Can Drinking Alcohol Raise Your Cancer Risk?

Find out what top cancer doctors say.

Friends clinking glasses of whiskey with ice in them.

Updated on September 16, 2022.

Drinking alcohol has long been associated with a host of health woes, from injuries and accidents to depression. But only 4 out of 10 Americans realize it also increases your risk of cancer, according to the American Institute for Cancer Research (AIRC).

“Cancer isn’t just one disease; it’s a bunch of diseases,” says Keith Roach, MD, associate professor in clinical medicine in the division of general medicine at Weill Cornell Medical College and New York Presbyterian Hospital. “There are many cancers clearly linked to alcohol. Pancreas and liver are the most well-known types.”

In November 2017, the American Society for Clinical Oncology (ASCO), issued a statement about the risk alcohol poses for developing a wide range of cancers, including cancers of the breast, esophagus, stomach, throat, mouth, colon, and rectum. The statement noted that moderate use significantly increases risk, with the greatest risk posed by heavy, long-term use.

Dr. Roach says ASCO’s statement was “not really a surprise because excess alcohol use does bad things to your immune system and it also causes direct harm to tissues.”

Higher risk of certain cancers

Imbibing too much and too frequently increases the risk of some cancers in various ways. For example, excess drinking generally raises your chances of breast cancer. One potential reason: It can boost estrogen levels, which is associated with a higher breast cancer risk. Alcohol also increases your odds of developing cancer in your upper digestive tract—in the larynx (voice box), esophagus, throat, or oral cavity—because the alcohol comes into direct contact with these organs.

It’s important to remember that the more you drink, the higher your cancer risk overall. But ASCO warns that there’s a risk of cancer even if you are a low-to-moderate drinker.

Is any amount safe?

The only way to eliminate your risk of developing an alcohol-related cancer is to abstain. If you don’t drink, don’t start.

But what about those of us who enjoy a glass of wine or two from time to time? Many experts, including those at AIRC, recommend limiting alcohol consumption to one drink per day for women and two per day for men. Roach says these levels are probably fine from the standpoint of optimal health.

You may have heard that red wine is good for your heart, but research hasn’t established a cause-and-effect benefit. “Don’t think that if one glass of wine is making you feel good, and may possibly have some benefit to your heart, two or three glasses or more will have more benefit,” Roach explains.

Be smart about drinking

These two simple strategies can help you regulate your alcohol intake—and perhaps lower your risk of some cancers:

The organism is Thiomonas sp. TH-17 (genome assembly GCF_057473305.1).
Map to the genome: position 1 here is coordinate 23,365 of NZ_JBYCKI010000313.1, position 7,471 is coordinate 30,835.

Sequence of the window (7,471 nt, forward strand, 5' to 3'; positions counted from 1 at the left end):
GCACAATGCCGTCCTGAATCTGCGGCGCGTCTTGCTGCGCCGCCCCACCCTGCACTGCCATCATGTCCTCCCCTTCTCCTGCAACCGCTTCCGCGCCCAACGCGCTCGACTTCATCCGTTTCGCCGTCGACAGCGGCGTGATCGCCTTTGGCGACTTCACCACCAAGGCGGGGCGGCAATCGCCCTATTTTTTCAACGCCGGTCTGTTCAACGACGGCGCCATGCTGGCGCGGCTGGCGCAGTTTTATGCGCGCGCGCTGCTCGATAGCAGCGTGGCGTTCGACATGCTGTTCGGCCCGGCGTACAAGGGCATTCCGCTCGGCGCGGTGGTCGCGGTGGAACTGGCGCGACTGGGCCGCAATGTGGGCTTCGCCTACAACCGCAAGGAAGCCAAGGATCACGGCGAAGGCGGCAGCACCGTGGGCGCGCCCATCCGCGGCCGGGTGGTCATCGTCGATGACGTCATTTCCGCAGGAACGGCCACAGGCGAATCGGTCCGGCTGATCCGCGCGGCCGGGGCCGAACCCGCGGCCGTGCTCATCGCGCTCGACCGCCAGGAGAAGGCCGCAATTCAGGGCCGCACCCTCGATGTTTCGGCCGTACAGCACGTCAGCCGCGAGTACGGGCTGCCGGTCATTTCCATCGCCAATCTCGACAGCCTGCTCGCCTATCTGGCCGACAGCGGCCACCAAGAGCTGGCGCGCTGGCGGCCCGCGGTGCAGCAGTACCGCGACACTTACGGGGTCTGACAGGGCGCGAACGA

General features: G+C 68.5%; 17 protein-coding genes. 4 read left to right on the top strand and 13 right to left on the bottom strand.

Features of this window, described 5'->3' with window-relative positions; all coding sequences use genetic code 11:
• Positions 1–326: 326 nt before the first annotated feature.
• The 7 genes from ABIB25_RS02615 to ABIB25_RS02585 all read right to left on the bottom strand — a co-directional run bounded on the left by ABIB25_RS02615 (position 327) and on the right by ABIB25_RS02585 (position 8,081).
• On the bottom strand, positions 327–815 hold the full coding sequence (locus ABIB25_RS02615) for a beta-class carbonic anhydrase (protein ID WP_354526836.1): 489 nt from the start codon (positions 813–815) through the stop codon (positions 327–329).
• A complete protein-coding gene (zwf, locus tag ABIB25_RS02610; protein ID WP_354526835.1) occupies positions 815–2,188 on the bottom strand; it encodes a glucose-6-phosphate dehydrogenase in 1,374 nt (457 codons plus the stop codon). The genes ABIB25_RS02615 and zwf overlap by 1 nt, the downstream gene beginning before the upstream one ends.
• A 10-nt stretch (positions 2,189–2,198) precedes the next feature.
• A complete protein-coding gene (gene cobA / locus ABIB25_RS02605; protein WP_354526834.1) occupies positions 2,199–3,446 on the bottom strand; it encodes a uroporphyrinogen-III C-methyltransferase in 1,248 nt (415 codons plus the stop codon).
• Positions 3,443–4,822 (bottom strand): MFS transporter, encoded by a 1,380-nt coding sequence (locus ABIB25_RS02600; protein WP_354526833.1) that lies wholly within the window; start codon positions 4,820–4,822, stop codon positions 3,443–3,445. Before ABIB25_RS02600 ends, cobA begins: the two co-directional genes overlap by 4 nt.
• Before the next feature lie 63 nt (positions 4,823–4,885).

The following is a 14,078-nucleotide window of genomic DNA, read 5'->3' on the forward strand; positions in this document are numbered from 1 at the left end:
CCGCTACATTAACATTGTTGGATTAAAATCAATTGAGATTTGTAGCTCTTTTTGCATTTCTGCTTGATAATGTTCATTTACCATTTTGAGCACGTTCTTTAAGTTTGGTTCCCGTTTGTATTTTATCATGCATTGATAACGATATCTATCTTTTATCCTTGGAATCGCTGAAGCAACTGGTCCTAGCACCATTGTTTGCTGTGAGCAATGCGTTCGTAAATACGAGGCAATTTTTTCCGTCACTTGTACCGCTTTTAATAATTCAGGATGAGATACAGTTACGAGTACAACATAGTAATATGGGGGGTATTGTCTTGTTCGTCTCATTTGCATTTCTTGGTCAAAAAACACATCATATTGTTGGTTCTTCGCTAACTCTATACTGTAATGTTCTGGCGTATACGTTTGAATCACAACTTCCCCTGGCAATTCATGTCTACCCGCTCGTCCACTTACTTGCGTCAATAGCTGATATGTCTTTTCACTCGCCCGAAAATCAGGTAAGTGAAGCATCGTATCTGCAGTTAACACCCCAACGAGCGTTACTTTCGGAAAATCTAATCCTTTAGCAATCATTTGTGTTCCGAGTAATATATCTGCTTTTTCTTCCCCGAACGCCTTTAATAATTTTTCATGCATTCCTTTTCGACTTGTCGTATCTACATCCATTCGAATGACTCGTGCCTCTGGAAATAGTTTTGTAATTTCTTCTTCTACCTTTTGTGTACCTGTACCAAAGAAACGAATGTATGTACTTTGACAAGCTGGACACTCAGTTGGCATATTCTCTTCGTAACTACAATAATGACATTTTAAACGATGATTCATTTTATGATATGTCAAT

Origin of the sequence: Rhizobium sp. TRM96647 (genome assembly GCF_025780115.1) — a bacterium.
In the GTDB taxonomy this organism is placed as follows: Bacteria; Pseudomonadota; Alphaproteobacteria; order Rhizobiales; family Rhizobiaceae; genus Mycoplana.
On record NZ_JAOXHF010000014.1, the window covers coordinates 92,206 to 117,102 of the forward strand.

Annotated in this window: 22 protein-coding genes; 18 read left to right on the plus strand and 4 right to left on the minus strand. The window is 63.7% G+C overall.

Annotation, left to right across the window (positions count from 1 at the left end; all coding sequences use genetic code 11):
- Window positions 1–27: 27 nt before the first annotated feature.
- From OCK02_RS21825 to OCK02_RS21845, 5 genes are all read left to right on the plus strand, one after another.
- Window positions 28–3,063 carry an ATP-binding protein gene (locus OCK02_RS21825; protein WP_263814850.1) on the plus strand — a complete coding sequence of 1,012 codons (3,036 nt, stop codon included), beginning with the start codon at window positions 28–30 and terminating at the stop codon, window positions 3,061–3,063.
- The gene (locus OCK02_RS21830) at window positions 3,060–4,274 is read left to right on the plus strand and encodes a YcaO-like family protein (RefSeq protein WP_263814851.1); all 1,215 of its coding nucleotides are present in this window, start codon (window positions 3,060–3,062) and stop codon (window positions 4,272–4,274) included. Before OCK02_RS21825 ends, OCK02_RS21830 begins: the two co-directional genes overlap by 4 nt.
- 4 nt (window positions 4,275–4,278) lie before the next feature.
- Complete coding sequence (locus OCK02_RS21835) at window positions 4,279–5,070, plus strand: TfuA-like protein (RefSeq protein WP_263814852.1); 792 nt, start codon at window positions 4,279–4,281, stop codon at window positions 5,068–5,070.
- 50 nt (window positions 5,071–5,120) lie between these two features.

Know how much alcohol is in your beverage. A standard alcoholic drink does not necessarily correspond to the amount you pour for yourself or are served. One standard drink is a 12-ounce regular beer (which is about 5 percent alcohol), a 5-ounce glass of wine (about 12 percent alcohol), or 1.5 ounces of 80-proof spirits, like vodka, whiskey, and tequila (about 40 percent alcohol).

Drink with food. Eating slows down the absorption of alcohol to some extent, Roach says. It allows your body to more safely detoxify the alcohol before your blood levels get so high that it becomes toxic to your brain. If you’re going to drink, eat something at the same time.

“Everything is a poison in the right dose,” Roach says. “Alcohol is a poison at high doses.”

And like many poisons, it may be that there are still harmful effects at levels that are not obviously toxic. “This is particularly true with cancer, which takes years or decades before people develop signs of it,” he says. “It’s wise to be cautious with our alcohol intake."

Article sources open article sources

American Institute for Cancer Research. Women Drinking Increasing Amounts of Alcohol, More Cancer Risk. November 2, 2016. Accessed April 14, 2021.
K Noelle, AM LoConte, et al. Alcohol and Cancer: A Statement of the American Society of Clinical Oncology. Journal of Clinical Oncology. 2018 36:1, 83-93.
American Cancer Society. Alcohol Use and Cancer. June 9, 2020. Accessed September 16, 2022.
J Vioque, X Barber, et al. Esophageal cancer risk by type of alcohol drinking and smoking: a case-control study in Spain. BMC Cancer. 2008. 8, 221.
National Institute on Alcohol Abuse and Alcoholism. Alcohol Facts and Statistics. 2021. Accessed April 14, 2021.
National Institute on Alcohol Abuse and Alcoholism. What Is A Standard Drink? 2021. Accessed April 14, 2021.
National Cancer Institute. Alcohol and Cancer Risk. 2021. Accessed August 11, 2021.

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